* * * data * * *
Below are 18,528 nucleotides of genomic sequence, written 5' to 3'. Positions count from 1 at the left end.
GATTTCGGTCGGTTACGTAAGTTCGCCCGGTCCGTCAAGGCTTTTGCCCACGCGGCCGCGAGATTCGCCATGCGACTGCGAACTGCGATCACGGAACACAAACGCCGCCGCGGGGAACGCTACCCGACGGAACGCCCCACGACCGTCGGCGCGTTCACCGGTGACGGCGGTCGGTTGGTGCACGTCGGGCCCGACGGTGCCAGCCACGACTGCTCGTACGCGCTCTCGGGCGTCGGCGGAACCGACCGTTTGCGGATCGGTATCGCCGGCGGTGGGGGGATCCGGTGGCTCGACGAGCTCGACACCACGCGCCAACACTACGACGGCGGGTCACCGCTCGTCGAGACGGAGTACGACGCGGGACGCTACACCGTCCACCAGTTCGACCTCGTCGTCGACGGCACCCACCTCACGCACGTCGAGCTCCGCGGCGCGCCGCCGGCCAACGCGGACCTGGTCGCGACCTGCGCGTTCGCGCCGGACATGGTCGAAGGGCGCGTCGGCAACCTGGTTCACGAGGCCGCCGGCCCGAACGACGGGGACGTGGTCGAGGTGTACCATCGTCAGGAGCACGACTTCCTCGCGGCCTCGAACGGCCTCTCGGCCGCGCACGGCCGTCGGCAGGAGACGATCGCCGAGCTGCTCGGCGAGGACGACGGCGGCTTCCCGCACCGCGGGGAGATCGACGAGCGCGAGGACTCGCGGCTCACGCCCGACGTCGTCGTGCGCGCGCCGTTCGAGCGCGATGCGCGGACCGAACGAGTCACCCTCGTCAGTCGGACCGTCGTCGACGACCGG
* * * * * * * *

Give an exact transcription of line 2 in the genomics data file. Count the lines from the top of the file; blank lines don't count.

GATTTCGGTCGGTTACGTAAGTTCGCCCGGTCCGTCAAGGCTTTTGCCCACGCGGCCGCGAGATTCGCCATGCGACTGCGAACTGCGATCACGGAACACAAACGCCGCCGCGGGGAACGCTACCCGACGGAACGCCCCACGACCGTCGGCGCGTTCACCGGTGACGGCGGTCGGTTGGTGCACGTCGGGCCCGACGGTGCCAGCCACGACTGCTCGTACGCGCTCTCGGGCGTCGGCGGAACCGACCGTTTGCGGATCGGTATCGCCGGCGGTGGGGGGATCCGGTGGCTCGACGAGCTCGACACCACGCGCCAACACTACGACGGCGGGTCACCGCTCGTCGAGACGGAGTACGACGCGGGACGCTACACCGTCCACCAGTTCGACCTCGTCGTCGACGGCACCCACCTCACGCACGTCGAGCTCCGCGGCGCGCCGCCGGCCAACGCGGACCTGGTCGCGACCTGCGCGTTCGCGCCGGACATGGTCGAAGGGCGCGTCGGCAACCTGGTTCACGAGGCCGCCGGCCCGAACGACGGGGACGTGGTCGAGGTGTACCATCGTCAGGAGCACGACTTCCTCGCGGCCTCGAACGGCCTCTCGGCCGCGCACGGCCGTCGGCAGGAGACGATCGCCGAGCTGCTCGGCGAGGACGACGGCGGCTTCCCGCACCGCGGGGAGATCGACGAGCGCGAGGACTCGCGGCTCACGCCCGACGTCGTCGTGCGCGCGCCGTTCGAGCGCGATGCGCGGACCGAACGAGTCACCCTCGTCAGTCGGACCGTCGTCGACGACCGG